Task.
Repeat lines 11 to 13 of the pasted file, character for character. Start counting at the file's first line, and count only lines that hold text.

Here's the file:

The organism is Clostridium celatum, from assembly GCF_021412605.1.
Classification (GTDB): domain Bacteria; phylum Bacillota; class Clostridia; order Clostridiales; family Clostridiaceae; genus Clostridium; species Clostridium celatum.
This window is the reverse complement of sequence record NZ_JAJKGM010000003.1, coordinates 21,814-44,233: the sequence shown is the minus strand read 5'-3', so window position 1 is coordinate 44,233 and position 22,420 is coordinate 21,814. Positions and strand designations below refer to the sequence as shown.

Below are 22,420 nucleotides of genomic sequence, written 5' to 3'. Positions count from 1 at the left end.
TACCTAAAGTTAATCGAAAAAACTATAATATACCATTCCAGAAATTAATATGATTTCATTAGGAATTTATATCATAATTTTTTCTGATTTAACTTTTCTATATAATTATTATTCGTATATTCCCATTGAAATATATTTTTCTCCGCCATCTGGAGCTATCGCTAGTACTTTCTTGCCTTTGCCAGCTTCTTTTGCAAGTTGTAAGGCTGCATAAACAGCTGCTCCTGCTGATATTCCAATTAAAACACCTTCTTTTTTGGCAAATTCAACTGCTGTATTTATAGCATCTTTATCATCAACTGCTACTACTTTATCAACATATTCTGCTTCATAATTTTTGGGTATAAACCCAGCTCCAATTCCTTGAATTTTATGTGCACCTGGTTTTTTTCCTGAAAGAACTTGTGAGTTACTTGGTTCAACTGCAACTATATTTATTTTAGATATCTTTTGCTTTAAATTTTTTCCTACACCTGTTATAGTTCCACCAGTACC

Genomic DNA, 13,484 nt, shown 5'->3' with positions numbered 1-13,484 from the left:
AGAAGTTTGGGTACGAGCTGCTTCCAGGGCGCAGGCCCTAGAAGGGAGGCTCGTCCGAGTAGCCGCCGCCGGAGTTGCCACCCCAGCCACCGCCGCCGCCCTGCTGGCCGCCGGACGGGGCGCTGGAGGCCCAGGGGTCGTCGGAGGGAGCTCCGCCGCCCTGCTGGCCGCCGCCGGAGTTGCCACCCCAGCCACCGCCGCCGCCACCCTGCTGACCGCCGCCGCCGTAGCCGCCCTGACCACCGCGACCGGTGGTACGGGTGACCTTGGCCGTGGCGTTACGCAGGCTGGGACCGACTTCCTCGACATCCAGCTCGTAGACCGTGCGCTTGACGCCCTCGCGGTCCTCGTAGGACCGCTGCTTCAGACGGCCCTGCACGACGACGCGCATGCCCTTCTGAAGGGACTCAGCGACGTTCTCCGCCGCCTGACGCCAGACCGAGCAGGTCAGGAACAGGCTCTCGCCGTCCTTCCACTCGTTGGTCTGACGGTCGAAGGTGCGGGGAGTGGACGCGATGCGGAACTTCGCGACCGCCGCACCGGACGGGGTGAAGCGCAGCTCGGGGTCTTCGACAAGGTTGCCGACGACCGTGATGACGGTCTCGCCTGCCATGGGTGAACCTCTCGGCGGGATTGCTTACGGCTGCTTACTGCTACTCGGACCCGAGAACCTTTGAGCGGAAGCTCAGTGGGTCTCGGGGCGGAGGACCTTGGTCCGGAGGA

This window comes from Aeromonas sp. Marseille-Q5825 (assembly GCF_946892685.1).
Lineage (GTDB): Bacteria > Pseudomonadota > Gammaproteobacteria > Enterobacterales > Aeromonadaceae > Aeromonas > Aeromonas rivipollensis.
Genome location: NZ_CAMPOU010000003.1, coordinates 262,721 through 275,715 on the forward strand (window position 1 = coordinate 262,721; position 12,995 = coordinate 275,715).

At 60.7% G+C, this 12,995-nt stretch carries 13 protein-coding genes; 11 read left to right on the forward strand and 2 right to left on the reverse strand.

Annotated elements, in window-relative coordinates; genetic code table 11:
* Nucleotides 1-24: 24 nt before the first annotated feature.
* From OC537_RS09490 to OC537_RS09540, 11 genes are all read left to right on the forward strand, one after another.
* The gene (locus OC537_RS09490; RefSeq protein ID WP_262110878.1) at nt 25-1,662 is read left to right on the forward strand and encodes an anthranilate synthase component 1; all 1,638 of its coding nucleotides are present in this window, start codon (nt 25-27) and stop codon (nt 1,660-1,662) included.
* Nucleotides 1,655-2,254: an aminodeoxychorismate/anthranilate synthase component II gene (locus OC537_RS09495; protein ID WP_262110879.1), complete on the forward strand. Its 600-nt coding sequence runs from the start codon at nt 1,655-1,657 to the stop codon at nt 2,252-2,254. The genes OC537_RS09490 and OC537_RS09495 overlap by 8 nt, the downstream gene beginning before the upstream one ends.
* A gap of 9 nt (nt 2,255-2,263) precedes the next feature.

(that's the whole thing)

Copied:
At 60.7% G+C, this 12,995-nt stretch carries 13 protein-coding genes; 11 read left to right on the forward strand and 2 right to left on the reverse strand.

Annotated elements, in window-relative coordinates; genetic code table 11:
* Nucleotides 1-24: 24 nt before the first annotated feature.